I watched the Shard being built with interest: the plans, the controversy, the unusual construction mechanism (building upwards before building the foundations), the infiltration by base-jumpers; and I doubted I would like it.
On Sunday we went on a walk through London, and the Shard was visible for much of the way. Sencan instantly liked it, and my muted disapproval melted away as I approached. We would occasionally glimpse it around a bend in the river, or through a gap between buildings, its weird shape tantalising and enticing us onwards. By the time I reached its base at London Bridge, I loved it despite myself.
That great aim of architects and planners around the world - context - was scrunched up into a ball and thrown out of the window. The tower's context is all wrong: it is on the other side of the river from the large towers of the City; worse, it brutalises a large part of London.
But what a brutalisation. Viewing the Shard is like being hammered from behind by a large ape. However you find with shock that would could be horrific and bestial is actually rather enjoyable; a secret thrill.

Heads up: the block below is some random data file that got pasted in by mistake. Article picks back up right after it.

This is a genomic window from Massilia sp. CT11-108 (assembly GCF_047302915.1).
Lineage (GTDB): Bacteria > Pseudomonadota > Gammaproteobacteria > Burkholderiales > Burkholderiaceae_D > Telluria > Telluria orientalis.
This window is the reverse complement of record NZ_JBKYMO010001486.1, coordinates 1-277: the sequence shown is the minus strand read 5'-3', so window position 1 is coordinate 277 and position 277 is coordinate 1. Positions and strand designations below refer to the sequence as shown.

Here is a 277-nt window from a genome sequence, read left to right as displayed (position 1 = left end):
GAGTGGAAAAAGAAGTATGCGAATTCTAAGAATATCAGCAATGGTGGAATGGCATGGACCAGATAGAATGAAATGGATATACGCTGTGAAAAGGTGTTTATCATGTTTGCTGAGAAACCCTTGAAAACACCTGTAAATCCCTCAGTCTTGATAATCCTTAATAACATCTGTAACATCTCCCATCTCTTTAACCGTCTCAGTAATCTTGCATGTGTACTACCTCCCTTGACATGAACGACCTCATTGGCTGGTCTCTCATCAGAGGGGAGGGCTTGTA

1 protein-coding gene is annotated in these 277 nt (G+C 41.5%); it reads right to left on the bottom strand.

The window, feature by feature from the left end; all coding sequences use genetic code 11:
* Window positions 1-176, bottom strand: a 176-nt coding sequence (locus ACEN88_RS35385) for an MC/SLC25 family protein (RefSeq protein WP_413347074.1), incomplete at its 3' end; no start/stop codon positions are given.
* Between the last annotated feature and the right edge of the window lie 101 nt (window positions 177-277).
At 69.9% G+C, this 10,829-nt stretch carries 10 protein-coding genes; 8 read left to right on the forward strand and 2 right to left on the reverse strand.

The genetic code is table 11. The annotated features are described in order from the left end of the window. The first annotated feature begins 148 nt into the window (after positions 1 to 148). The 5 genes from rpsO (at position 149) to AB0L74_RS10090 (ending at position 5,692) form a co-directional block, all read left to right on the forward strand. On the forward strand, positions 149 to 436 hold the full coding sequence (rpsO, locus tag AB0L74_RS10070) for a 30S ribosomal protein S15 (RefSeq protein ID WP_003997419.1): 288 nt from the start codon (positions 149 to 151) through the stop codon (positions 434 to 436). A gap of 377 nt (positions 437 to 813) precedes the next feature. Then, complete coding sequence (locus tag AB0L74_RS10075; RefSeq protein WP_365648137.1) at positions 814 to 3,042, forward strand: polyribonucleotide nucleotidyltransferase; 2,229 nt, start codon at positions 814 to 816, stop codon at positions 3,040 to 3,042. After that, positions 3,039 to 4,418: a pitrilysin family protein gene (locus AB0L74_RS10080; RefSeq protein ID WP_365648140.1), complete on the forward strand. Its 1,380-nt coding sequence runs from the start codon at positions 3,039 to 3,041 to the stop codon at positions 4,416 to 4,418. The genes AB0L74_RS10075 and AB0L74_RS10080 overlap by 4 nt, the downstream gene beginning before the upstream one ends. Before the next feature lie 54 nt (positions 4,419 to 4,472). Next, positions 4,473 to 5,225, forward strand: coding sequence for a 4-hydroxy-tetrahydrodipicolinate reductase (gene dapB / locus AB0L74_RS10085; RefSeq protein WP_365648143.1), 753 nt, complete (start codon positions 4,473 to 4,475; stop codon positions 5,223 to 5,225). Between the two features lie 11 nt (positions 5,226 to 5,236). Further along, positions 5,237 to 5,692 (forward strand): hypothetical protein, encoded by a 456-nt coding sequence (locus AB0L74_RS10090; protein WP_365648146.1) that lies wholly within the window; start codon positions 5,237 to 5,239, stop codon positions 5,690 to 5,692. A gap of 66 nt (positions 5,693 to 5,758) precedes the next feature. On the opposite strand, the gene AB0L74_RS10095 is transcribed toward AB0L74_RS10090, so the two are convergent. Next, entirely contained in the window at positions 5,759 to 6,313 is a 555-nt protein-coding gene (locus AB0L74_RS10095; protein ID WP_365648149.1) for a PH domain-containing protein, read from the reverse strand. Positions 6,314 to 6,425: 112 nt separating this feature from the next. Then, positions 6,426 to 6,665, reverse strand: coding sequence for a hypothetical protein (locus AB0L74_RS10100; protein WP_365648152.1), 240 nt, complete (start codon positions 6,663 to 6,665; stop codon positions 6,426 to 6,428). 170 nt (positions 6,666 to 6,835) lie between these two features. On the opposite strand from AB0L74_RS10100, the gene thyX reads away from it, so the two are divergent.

It is the shape of the Shard that does it: nowhere near as phallic as the Canary Wharf Tower (especially in its earlier days, with the two much-lower buildings that flanked the tower). The Shard looks more alien, like a spaceship has landed and is awaiting permission to take off for an unknown destination. It makes the many towers at Canary Wharf seem both old-fashioned and unnecessary. Who wants a New York or Chicago skyline when we can have something so different?
Although the tapered shape is fairly novel, the eponymous 'shards' at the top are the real gimmick. They make the tower look incomplete, as if the builders have just gone for a tea-break and will be back soon. Or perhaps it really is an alien spacecraft that has landed in the city to await repairs after a prang with an asteroid.
I have no doubt that the Shard will not last as long as the Tower of London, or have such an illustrious and varied story. But, for the moment at least, it is a welcome newcomer to London's skyline.